An increasing number of people are now finding FICO scores on their monthly credit card statements (around 50 million now according to the Consumer Financial Protection Bureau). The Federal government has been encouraging card issuers to offer this service, and there is a new program that allows them to make it at no cost. Most of the biggest banks (Discover, Barclays, Chase, among others) are now providing this service for free and it is expected that most of the major banks will start doing it soon.

Tips

  • There are many ways to get your free credit report and free credit score. We recommend understanding first which source is best suited for you before start requesting the actual scores.
  • Sometimes a combination of two or three websites could be the way to go.
  • It is a good practice to look both at your credit reports and scores for consistency and complete information.
  • If you choose a “free trial membership” then you may want to create a reminder to cancel it before the paid-membership period starts.
  • If you want assistance in increasing your credit score, view the best credit repair companies. It’s important to choose a reputable credit repair company.
poor-credit-score

Actions That Lower Your Credit Score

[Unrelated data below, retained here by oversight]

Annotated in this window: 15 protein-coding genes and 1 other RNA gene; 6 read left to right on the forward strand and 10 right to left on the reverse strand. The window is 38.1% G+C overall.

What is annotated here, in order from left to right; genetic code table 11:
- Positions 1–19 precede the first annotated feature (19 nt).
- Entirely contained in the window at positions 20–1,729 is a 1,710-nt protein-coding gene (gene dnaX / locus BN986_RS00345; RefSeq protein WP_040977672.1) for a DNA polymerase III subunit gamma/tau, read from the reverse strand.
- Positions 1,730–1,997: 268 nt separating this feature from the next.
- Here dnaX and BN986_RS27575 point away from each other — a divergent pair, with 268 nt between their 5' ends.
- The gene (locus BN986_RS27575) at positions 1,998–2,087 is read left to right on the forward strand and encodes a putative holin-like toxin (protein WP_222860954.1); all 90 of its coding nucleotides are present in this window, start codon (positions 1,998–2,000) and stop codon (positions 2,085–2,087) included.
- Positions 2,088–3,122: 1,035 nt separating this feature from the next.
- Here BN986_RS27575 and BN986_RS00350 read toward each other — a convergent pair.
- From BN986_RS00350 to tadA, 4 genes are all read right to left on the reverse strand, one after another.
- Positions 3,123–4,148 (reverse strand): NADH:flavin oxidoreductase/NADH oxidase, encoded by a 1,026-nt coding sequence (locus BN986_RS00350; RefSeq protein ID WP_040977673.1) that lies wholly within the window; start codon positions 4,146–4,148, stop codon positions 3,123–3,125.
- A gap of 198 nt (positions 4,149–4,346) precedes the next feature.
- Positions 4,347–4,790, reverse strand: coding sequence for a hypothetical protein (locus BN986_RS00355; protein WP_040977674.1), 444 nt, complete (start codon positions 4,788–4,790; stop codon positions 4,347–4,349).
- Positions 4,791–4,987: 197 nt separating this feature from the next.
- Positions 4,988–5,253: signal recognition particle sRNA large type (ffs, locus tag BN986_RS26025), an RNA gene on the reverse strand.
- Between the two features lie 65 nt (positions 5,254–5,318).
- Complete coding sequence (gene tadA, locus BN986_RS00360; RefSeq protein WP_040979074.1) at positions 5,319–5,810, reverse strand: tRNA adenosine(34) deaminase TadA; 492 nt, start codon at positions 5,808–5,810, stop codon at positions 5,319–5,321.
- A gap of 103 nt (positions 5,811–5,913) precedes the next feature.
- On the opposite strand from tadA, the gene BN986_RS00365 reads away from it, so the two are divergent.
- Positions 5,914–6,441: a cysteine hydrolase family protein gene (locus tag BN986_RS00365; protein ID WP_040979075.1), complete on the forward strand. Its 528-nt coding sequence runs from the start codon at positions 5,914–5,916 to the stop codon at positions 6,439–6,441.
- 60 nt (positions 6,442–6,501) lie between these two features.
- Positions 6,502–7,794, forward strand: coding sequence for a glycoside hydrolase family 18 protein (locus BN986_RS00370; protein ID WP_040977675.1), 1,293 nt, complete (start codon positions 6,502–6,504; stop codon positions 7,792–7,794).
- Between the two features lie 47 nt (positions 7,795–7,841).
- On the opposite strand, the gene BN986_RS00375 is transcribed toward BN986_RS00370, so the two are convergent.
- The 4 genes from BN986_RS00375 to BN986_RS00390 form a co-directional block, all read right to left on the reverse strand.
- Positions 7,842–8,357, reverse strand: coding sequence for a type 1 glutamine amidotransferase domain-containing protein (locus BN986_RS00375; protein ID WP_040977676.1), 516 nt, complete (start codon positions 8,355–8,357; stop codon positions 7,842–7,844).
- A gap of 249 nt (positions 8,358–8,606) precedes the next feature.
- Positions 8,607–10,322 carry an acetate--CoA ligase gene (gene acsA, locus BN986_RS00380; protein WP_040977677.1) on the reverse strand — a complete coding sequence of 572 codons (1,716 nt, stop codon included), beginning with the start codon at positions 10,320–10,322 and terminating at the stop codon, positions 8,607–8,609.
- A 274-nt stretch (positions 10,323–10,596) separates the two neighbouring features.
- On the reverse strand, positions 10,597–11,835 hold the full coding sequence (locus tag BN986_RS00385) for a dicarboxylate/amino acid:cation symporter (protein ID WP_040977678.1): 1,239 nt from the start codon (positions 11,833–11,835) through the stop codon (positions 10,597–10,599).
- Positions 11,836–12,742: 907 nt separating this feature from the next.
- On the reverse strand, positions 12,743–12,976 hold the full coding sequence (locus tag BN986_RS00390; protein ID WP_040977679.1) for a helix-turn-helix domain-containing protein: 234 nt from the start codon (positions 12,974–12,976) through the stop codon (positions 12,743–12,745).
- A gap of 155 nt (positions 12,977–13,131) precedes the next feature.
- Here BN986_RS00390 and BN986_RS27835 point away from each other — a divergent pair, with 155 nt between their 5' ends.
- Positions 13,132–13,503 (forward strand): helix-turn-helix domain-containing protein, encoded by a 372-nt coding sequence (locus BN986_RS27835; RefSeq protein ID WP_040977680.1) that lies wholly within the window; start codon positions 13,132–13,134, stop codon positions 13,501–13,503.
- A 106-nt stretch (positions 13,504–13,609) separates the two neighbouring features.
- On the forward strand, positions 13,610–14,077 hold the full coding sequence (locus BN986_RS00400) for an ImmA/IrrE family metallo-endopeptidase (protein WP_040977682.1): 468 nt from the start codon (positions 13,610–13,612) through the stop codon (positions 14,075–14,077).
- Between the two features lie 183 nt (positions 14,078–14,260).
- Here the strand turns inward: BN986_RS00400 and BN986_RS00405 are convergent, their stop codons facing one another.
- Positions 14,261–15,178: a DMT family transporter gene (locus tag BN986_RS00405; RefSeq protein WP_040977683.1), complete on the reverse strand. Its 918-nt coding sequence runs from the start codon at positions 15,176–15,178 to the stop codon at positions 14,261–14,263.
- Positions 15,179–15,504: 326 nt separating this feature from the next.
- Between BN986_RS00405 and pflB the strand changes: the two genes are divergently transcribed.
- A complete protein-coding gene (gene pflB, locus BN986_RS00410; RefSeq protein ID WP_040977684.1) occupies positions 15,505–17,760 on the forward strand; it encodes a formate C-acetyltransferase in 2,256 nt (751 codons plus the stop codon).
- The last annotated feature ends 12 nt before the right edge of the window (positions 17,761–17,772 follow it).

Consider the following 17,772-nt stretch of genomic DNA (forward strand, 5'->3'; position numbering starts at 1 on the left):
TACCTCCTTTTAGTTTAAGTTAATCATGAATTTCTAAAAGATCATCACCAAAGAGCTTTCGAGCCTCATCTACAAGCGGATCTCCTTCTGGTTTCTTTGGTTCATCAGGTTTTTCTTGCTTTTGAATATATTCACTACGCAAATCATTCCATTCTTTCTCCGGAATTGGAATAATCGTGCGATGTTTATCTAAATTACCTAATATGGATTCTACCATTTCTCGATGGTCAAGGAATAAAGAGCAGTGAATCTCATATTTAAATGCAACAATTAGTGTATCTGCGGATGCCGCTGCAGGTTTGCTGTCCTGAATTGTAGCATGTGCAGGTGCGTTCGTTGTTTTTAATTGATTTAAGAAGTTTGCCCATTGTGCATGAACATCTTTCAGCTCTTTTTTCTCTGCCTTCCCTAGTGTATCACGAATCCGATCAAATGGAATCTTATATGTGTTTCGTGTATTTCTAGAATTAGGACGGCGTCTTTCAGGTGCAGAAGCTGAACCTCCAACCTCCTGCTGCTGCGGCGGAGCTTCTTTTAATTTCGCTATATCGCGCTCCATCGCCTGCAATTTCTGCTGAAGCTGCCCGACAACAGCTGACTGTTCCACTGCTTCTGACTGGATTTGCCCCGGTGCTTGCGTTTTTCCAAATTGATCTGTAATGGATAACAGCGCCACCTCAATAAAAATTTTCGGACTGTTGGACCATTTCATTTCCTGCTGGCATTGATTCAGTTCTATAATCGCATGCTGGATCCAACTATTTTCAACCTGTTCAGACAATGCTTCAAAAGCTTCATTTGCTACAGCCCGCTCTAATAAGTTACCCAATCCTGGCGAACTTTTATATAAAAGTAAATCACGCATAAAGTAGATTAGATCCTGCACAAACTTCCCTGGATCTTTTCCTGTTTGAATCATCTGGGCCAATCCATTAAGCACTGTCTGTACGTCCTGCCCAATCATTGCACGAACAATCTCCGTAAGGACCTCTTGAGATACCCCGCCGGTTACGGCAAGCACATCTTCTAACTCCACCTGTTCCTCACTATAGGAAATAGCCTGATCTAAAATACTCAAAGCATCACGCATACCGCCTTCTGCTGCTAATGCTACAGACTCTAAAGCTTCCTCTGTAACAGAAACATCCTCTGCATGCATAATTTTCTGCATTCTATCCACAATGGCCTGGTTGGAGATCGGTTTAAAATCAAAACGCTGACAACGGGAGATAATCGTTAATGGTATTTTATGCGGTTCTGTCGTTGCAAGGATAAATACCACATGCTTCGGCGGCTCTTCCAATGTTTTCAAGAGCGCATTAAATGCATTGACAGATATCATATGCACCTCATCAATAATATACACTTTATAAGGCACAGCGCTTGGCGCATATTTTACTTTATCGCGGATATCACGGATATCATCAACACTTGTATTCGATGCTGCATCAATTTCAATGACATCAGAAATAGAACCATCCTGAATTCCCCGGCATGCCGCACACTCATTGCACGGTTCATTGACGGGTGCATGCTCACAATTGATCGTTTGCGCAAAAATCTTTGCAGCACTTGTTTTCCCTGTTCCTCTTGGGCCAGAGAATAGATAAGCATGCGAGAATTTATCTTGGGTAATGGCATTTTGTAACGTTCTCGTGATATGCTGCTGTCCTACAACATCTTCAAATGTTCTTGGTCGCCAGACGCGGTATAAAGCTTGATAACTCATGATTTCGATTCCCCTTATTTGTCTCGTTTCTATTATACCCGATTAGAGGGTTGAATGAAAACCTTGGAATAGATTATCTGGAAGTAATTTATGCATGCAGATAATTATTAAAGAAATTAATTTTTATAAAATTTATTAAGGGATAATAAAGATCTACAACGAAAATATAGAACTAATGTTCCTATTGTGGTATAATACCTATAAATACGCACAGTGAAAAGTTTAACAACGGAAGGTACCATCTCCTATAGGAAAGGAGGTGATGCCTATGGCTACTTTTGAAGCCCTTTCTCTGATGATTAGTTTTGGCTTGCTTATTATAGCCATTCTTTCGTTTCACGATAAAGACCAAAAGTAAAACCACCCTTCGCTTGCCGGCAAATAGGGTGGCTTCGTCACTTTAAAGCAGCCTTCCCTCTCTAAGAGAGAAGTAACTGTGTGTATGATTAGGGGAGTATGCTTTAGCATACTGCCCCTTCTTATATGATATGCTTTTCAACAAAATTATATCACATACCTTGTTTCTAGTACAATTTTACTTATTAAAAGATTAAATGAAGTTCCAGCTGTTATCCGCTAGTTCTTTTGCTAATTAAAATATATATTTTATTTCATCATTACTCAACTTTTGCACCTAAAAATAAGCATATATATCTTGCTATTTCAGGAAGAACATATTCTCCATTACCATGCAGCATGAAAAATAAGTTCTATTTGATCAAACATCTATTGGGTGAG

Actions That Lower Your Credit Score

Maintaining a healthy credit score is important for your financial safety. You probably already know that late or missed payments on your credit card bills and loans can lower it, but there are other subtle yet still dangerous things you could be doing that may be jeopardizing your credit score as well. Here’s a list of the biggest ones, so that you can avoid these surprising actions that lower your credit score.

Opening too many new credit cards or loans

Credit history is important. Lenders like being able to trace your credit history back for many years because it gives them more information in order to construct a more accurate creditworthiness profile for you. Having good credit for an extended period of time is an obvious benefit. If you’re closing old credit cards and opening new ones, you’re likely hurting your credit score because it limits how much information lenders can access about you.

Using only one type of credit

Part of your credit score is based on the types of credit that you use. If you use multiple types of credit, from mortgages to credit cards and beyond, this indicates to a lender that you’re an experienced borrower and can responsibly handle loans.

Not using your credit